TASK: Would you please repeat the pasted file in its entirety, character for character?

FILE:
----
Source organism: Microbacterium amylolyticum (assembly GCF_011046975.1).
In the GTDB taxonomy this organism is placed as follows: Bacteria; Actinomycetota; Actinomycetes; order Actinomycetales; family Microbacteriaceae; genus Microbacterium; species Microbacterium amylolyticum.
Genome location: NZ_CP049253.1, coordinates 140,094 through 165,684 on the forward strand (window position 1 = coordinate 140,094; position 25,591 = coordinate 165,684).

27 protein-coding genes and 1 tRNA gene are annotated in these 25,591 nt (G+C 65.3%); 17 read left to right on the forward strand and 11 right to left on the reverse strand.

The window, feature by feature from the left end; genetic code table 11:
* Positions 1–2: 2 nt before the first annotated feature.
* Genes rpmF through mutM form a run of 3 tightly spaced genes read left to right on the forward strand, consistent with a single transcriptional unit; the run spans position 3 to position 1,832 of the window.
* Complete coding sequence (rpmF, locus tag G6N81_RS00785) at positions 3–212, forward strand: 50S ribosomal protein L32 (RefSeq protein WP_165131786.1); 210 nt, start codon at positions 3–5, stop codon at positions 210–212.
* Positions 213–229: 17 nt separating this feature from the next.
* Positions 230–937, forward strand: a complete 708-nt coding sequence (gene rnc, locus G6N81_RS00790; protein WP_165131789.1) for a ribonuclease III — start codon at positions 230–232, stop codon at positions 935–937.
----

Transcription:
Source organism: Microbacterium amylolyticum (assembly GCF_011046975.1).
In the GTDB taxonomy this organism is placed as follows: Bacteria; Actinomycetota; Actinomycetes; order Actinomycetales; family Microbacteriaceae; genus Microbacterium; species Microbacterium amylolyticum.
Genome location: NZ_CP049253.1, coordinates 140,094 through 165,684 on the forward strand (window position 1 = coordinate 140,094; position 25,591 = coordinate 165,684).

27 protein-coding genes and 1 tRNA gene are annotated in these 25,591 nt (G+C 65.3%); 17 read left to right on the forward strand and 11 right to left on the reverse strand.

The window, feature by feature from the left end; genetic code table 11:
* Positions 1–2: 2 nt before the first annotated feature.
* Genes rpmF through mutM form a run of 3 tightly spaced genes read left to right on the forward strand, consistent with a single transcriptional unit; the run spans position 3 to position 1,832 of the window.
* Complete coding sequence (rpmF, locus tag G6N81_RS00785) at positions 3–212, forward strand: 50S ribosomal protein L32 (RefSeq protein WP_165131786.1); 210 nt, start codon at positions 3–5, stop codon at positions 210–212.
* Positions 213–229: 17 nt separating this feature from the next.
* Positions 230–937, forward strand: a complete 708-nt coding sequence (gene rnc, locus G6N81_RS00790; protein WP_165131789.1) for a ribonuclease III — start codon at positions 230–232, stop codon at positions 935–937.